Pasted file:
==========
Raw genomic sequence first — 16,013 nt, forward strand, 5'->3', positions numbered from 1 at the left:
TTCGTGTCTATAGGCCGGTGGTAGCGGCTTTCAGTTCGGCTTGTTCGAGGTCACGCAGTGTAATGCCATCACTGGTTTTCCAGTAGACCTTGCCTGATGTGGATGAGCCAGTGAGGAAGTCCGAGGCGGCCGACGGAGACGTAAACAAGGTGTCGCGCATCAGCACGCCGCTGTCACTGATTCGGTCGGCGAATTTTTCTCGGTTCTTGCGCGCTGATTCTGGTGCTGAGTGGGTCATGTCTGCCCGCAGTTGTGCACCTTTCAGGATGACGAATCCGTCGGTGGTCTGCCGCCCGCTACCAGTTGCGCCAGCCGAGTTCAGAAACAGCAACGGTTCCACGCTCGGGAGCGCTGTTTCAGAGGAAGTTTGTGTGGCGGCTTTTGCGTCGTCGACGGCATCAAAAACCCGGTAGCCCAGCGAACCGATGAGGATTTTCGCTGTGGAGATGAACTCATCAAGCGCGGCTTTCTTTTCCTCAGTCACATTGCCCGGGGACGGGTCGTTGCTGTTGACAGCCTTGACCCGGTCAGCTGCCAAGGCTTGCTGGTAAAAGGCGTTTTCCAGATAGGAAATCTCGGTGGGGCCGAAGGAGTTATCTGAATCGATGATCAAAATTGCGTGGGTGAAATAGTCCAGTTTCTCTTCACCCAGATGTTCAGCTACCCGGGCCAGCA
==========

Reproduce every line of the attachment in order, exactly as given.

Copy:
Raw genomic sequence first — 16,013 nt, forward strand, 5'->3', positions numbered from 1 at the left:
TTCGTGTCTATAGGCCGGTGGTAGCGGCTTTCAGTTCGGCTTGTTCGAGGTCACGCAGTGTAATGCCATCACTGGTTTTCCAGTAGACCTTGCCTGATGTGGATGAGCCAGTGAGGAAGTCCGAGGCGGCCGACGGAGACGTAAACAAGGTGTCGCGCATCAGCACGCCGCTGTCACTGATTCGGTCGGCGAATTTTTCTCGGTTCTTGCGCGCTGATTCTGGTGCTGAGTGGGTCATGTCTGCCCGCAGTTGTGCACCTTTCAGGATGACGAATCCGTCGGTGGTCTGCCGCCCGCTACCAGTTGCGCCAGCCGAGTTCAGAAACAGCAACGGTTCCACGCTCGGGAGCGCTGTTTCAGAGGAAGTTTGTGTGGCGGCTTTTGCGTCGTCGACGGCATCAAAAACCCGGTAGCCCAGCGAACCGATGAGGATTTTCGCTGTGGAGATGAACTCATCAAGCGCGGCTTTCTTTTCCTCAGTCACATTGCCCGGGGACGGGTCGTTGCTGTTGACAGCCTTGACCCGGTCAGCTGCCAAGGCTTGCTGGTAAAAGGCGTTTTCCAGATAGGAAATCTCGGTGGGGCCGAAGGAGTTATCTGAATCGATGATCAAAATTGCGTGGGTGAAATAGTCCAGTTTCTCTTCACCCAGATGTTCAGCTACCCGGGCCAGCA